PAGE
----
Germany allows trade of rare white lioness cub Lea (interview)

Lion cub, photo: Jeff Rodgers on Unsplash
Lion cub, photo: Jeff Rodgers on Unsplash

“We don’t really have rules. When it comes to wildlife trade, Europe is a big mess. Germany is one of the leading countries when it comes to trade of wildlife,” Ioana Dungler, director of the Wild Animals department at the animal welfare organization Four Paws, tells The Animal Reader.

At the beginning of September, the lioness cub Lea was discovered by the German police in a car accident. Lea was taken from her mother at only a few weeks old. Police found out that she was from a Slovakian breeder and on her way to Spain.

Four Paws offered to take care of the lion cub in one of their sanctuaries, but the German government said that Lea’s transport papers were ok and she will be sent to a private owner in Spain.

“It is incomprehensible that a rare big cat, who is far too young to travel, is transported in completely unsuitable conditions across the EU without any consequences. Alarm bells should be ringing, but the German authorities seem to ignore them,” Dungler says.

She worries about what will happen to Lea when she gets older. Will she also be used for breeding?

“The sad part is that all these regulations, and also how the European Union legislation is working, has nothing to do with welfare. It’s all about procedures and processes and documents. If the documents are right, it doesn’t matter that the bases are wrong,” Dungler says.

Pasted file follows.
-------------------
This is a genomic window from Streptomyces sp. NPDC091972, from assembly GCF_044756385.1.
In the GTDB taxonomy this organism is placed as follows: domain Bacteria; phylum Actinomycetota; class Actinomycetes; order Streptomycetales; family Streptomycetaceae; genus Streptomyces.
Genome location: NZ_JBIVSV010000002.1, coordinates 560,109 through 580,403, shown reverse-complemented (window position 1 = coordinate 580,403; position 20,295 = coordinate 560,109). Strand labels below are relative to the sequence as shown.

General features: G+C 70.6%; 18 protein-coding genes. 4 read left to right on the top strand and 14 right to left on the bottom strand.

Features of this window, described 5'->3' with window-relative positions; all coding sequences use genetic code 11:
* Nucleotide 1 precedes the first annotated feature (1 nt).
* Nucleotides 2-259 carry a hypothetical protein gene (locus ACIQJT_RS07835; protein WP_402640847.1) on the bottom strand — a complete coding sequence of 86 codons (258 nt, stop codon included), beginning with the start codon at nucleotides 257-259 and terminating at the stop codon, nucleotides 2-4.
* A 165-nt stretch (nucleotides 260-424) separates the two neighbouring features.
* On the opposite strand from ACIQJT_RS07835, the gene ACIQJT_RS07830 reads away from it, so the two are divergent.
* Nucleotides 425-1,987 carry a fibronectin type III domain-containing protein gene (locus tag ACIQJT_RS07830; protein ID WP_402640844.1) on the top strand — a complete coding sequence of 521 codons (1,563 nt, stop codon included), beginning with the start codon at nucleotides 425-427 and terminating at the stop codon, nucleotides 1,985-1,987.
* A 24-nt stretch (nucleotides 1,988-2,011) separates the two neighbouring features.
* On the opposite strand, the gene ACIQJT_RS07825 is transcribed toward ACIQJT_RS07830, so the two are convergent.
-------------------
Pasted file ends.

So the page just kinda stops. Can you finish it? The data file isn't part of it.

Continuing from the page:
For Four Paws, Lea’s case further proofs the EU’s failure to protect big cats. The lack of legislation and controls makes Europe a hotspot for the legal and illegal wildlife trade.

Legal to breed and trade big cats in the EU
Fourteen European countries, like Belgium, the Czech Republic, France,  Germany, Italy and the UK, still allow private individuals or circuses to keep tigers.

In those fourteen countries, it’s still legal to breed and commercially trade big cats in captivity, both within Europe and for export throughout the world.

Without thorough documentation of the number of big cats kept in captivity in the EU member states, and without control of the trade within the EU, the legal and illegal wildlife trafficking will continue to flourish.

“Most EU member states do not have centralized databases. Official papers can easily be forged, or sometimes cubs are not recorded at all. Big cats are seen as commodities and passed around for breeding, trade and exploitation,” says Dungler.

“Only a comprehensive, EU-wide ban on the trade with big cats kept in captivity can prevent that these animals continue to suffer for profit,” she adds.

More tigers in captivity than in the wild
Last year, Polish authorities found ten tigers stuck in the back of a truck. They were being transported from Italy to Russia. One of the tigers died, and the others were emaciated, covered in feces, and “in a total state of stress”.

Tigers have been mass killed by habitat destruction and a big demand for their bones, skins, and other body parts used in decorations, medicinal tonics and as status symbols in Southeast Asia and China.

Two years ago, the Czech Republic revealed evidence of organized criminal groups involved in captive breeding of tigers for products to be illegally exported to Asia. 

In 2020, more tigers are living in captivity than in the wild. Fewer than 4,000 tigers live in the wild. Four Paws estimates that there are more than 5,000 captive tigers in the United States and 8,000 in Asia. 

Watch the interview with Ioana Dungler, director of the Wild Animals department at the animal welfare organization Four Paws.

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